Tasmanian Times

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Waterfront: the big guns

Margaretta Pos

THE BIG guns are lined up in the battle over public access to the Hobart waterfront, with a former Governor of Tasmania and Chief Justice, Sir Guy Green, taking action in the Supreme Court in Hobart against the Hobart City Council. Sir Guy is seeking compensation for a strip of land compulsorily acquired by the Council.

Sir Guy lodged an application for compensation in the Supreme Court on Friday, under the Land Acquisition Act 1993. The application was lodged on his behalf by law firm Toomey Maning and Co. It was also lodged on behalf of Ken Hosking and Patricia Hosking, for an adjacent waterfront property.

The Greens live in a waterfront property in Battery Point with a rare title to the low water mark. The Hosking property also has a title to the low water mark.

After protracted negotiations stalled, the Hobart City Council last month compulsorily acquired the rock shelf between the high and low water marks to facilitate public access to the foreshore.

Sir Guy and the Hoskings wanted a total of $720,000. The Hobart City Council, under Lord Mayor Rob Valentine, allocated a total of $80,000. The final compensation for acquisition has not been revealed.

Sir Guy, AC, KBG, CVO, was Chief Justrice of Tasmania from 1973 to 1995, Governor of Tasmania from 1995 to 2003., and Administrator of the Commonwealth in 2003 when the office of Governor General was vacant. He has been President of the Tasmanian Bar Association, Chancellor of the University of Tasmania and Chancellor of St John Ambulance Australia.

Sir Guy is Chairman of the Board of Trustees of the Tasmanian Museum and Art Gallery, Chairman of the Board of Tasmania’s Ten Days on the Island cultural festival, a Board member of the Menzies Foundation, chairman of the steering committee of the International Antarctic Institute, Honorary Antarctic Ambassador for Tasmania and Honorary Professor in the Antarctic Ecosytstems Co-operative Research Centre.

Dr Hosking, an engineer, is president of the Battery Point Sullivans Cove Community Association and vice chairman of Friends of the Foreshore. The committees of both groups are predominantly waterfront residents, and oppose a built walkway along the foreshore of the historic, inner city suburb.

Sir Guy and the Hoskings have chosen to apply under Section 42 1 D of the Act, for a court determination of their entitlement to compensation. Because Sir Guy is a former Chief Justice of Tasmania, the case will have to be heard by a judge from interstate.

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13 Comments

13 Comments

  1. John Herbert

    June 14, 2007 at 1:23 pm

    From a reasonable point of view there is no argument for this proposal. There are better things to do. However, it seems this has scarcely been a priority fo the HCC or its Aldermen. Go and buy another hill for six million and stick a plaque on it.

  2. Margaretta Pos

    June 13, 2007 at 2:42 am

    Postscript.

    When I said I take note of postings that bear the names of the authors, I should have said I take notice of reasonable argument, regardless of whether it’s critical of me.Obviously, many correspondents use pseudonyms, so my original comment doesn’t hold.

  3. John Herbert

    June 11, 2007 at 6:13 pm

    It is reassuring to learn someone is listening Margeretta. Let me reitereate my position. The walkway is a seriously flawed idea.

    Not because it compromises the most desireable real estate in Tasmania and not because it will become a litter trap and hang out place for yobs et al of a night time and not because it drags people away from the charming streets of Battery Point where they can take in the place and spend money in local businesses.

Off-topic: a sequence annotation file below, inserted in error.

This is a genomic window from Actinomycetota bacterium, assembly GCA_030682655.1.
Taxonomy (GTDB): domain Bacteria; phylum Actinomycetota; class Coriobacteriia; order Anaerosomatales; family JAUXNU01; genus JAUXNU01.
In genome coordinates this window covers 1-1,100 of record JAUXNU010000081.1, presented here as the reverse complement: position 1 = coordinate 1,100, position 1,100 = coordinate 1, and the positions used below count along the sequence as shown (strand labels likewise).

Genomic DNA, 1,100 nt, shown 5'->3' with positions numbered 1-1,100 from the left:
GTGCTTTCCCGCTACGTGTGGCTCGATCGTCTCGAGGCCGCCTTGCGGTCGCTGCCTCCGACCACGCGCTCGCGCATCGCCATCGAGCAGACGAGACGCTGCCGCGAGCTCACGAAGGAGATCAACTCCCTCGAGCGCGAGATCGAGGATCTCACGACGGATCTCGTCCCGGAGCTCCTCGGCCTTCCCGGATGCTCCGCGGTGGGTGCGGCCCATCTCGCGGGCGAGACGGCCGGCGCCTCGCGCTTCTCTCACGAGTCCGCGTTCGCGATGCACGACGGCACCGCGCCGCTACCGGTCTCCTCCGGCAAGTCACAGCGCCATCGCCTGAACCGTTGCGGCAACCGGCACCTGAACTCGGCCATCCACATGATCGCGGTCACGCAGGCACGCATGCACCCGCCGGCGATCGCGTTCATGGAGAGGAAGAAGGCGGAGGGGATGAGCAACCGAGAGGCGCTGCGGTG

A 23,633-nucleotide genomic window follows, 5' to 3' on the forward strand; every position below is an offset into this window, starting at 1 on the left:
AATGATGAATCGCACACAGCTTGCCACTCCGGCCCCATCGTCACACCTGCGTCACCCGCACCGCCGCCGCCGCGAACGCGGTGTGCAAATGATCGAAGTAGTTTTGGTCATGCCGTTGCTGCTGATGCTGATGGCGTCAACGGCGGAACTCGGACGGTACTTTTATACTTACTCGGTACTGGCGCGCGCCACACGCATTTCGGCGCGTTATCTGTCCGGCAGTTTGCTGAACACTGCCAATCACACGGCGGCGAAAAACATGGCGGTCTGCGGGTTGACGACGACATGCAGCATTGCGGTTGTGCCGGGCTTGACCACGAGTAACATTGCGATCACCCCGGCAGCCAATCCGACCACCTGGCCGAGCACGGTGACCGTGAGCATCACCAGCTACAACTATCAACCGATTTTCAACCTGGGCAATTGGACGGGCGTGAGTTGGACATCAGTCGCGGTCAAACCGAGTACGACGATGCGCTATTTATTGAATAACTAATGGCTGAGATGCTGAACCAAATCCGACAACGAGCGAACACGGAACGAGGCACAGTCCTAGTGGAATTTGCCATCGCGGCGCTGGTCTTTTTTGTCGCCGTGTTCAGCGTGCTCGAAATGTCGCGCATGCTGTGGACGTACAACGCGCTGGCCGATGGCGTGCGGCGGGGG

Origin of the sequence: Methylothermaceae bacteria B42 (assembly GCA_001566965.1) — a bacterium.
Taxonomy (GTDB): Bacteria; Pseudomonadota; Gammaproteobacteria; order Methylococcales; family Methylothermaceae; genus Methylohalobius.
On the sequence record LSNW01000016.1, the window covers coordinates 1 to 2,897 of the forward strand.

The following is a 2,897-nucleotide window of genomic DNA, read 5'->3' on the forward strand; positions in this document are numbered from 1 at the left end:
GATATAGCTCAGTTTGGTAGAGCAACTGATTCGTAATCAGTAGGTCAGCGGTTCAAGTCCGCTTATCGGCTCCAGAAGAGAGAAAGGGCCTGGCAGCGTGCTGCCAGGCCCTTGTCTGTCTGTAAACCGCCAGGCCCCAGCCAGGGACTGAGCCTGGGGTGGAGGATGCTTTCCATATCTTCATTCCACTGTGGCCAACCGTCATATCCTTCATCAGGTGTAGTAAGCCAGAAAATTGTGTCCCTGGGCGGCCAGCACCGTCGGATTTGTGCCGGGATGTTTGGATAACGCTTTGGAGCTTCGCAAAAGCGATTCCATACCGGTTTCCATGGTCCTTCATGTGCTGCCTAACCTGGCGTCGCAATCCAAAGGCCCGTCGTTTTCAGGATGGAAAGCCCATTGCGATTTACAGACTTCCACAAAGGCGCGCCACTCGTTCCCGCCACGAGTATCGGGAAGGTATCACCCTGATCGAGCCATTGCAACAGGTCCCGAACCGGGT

It is because the foreshore from where the proposed track leaves requires the time and money that will otherwise be spent on this ultimately fruitless operation

    If the Princess wharf shed number one were to be demolished it would add significantly to the Salamanca area.

    The cleared space could have purpose built marquees that can be put up during the taste of Tasmania. When not in use there could be basket ball courts, skate board bowl, chess boards, table tennis tables, cafes, flowerstands and the sorts of things that people do in civilised places. Something that may be the difference between peoples children leaving this place when they are able.

    The city of Hobart needs to work on its city and make it a hub of activity. Not on walkways out of the place and sloping parklands out of town that would be easily developed appropriately with a bit of forethought.

    One is left wondering when some mature proposals will come out of the ol’ HCC.

  4. Margaretta Pos

    June 9, 2007 at 6:09 pm

    To set the record straight ….

    I have campaigned for greater public access to the foreshore. I have not campaigned for a built walkway. Some want it, some don’t. I don’t intend to enter the ring on this issue.

    Compulsory acquisition is always ugly and I think anyone who has property subject to such action, is perfectly entitled to reasonable compensation. What is reasonable, however, is open to question.

    Lastly, I have not been swayed by anonymous poison pen letters, anonymous postings on this website, or the personal rudeness of some Battery Point residents. I do, however, take note of postings that bear the names of the authors.

  5. Andy O'Brien

    June 8, 2007 at 7:22 pm

    Jeez Margaretta,you forget that a man’s foreshore is his castle, and castles sometimes were surrounded by moats to keep out undesirables.
    However,despite the thoughtful musings of posters 567&8,most moats today have become tourist attractions,and the long dead castle dwellers were either defeated,bought out,or just mercifully disappeared off history’s pages!
    Andy O’Brien.

  6. Honest Broker

    June 7, 2007 at 12:58 am

    Why is it that Margaretta Pos seems to want to personalise the simple issue of a landowner seeking a return of costs incurred as a result of the Council wishing to acquire his land? If Margaretta found herself in the position of having to seek legal, surveying and valuation costs as a result of the council wanting her land, surely she would expect to be treated fairly, reimbursed for any costs she might acquire and left no worse off than before?